Understanding the Legal Client’s Best Interests: Lessons from Therapeutic Jurisprudence and Comprehensive Justice
Phoenix Law Review, Vol. 6, p. 963, 2013
54 Pages Posted: 15 Jan 2014
Date Written: 2013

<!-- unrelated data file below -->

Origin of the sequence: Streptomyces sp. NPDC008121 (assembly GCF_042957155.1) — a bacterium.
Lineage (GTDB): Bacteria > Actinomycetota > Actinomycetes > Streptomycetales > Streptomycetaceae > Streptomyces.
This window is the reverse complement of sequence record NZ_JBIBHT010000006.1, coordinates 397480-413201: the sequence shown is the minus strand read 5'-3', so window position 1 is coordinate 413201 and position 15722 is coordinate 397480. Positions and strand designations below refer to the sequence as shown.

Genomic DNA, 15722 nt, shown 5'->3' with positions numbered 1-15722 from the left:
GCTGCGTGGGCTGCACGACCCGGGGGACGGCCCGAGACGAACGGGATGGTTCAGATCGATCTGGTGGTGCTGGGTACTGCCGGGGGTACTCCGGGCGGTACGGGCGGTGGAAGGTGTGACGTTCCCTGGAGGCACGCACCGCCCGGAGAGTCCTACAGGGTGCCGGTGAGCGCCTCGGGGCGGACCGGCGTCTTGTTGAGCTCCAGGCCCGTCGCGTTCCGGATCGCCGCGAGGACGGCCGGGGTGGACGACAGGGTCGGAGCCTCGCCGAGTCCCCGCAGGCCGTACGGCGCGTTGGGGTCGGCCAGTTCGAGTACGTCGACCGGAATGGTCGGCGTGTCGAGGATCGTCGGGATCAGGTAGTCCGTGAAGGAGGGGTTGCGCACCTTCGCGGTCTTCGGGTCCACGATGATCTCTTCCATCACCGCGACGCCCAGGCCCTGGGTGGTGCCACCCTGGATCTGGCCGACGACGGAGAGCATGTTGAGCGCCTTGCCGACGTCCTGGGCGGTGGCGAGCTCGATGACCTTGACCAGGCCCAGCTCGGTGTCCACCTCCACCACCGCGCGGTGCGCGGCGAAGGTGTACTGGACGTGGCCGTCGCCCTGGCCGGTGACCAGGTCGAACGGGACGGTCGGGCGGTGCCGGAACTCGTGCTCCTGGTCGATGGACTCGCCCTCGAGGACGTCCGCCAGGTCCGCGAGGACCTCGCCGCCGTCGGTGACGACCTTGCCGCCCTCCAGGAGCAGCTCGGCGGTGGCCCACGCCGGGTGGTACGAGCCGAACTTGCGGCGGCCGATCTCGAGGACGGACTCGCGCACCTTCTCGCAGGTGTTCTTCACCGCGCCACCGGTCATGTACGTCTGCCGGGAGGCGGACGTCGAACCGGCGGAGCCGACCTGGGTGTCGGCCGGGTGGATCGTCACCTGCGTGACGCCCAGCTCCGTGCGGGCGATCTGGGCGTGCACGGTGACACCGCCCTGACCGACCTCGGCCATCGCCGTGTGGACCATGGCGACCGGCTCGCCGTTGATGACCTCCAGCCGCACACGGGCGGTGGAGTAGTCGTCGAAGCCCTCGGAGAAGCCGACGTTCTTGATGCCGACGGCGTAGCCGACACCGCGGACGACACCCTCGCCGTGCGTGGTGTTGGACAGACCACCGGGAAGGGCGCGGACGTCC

The Canadian Bar Association’s Code of Professional Conduct and the American Bar Association’s Model Rules of Professional Conduct provide frequent direction to promote the client’s best interests. However, neither Code defines “best interests” or sets out a process to determine them. Surprisingly little has been written in an attempt to gain a more complete understanding of the client’s “best interests.” What can be seen in traditional legal practice is a predominantly adversarial understanding that is premised upon zealous representation limited to the scope of the legal case. However, therapeutic jurisprudence urges lawyers to deal with cases in ways that promote the therapeutic benefits of the law and reduce the anti-therapeutic consequences. The comprehensive law and comprehensive justice literature embrace an expanded definition of justice and “best interests” that go beyond simple legal interests. The crux of the problem is this: what do lawyers practicing in accordance with the prescriptions of therapeutic jurisprudence, comprehensive law, or comprehensive justice do when a client’s actual best interests are at odds with what traditional adversarial legal representation assumes? In following the requirements of the code of conduct, and advancing the legal case, the adversarial lawyer may pursue a legal-ethical course of action to the detriment of the client’s actual best interests. Alternatively, the lawyer who promotes the client’s actual best interests may pursue a socio-ethical course of action to the detriment of the client’s legal best interests. This Article argues that while the client’s legal best interests are still relevant to decision-making, the client’s legal best interests are at most a subset of the client’s actual best interests. To properly determine a client’s actual best interests and to provide appropriate legal advice, lawyers may need to refer their clients to the expertise of other professionals during case planning. This will be necessary in all cases where such advice is required to enable the client to properly identify his or her actual best interests and to instruct the lawyer accordingly. The goal must be for lawyers and their clients to develop a more complete understanding of the client’s actual best interests, one that is cognizant of factors beyond a narrow focus on the client’s legal case. Finally, to facilitate this broader understanding, this Article suggests that certain provisions in the Codes need to be amended or more robustly interpreted to promote the client’s actual best interests; and, some initial suggestions for amendment are set out.
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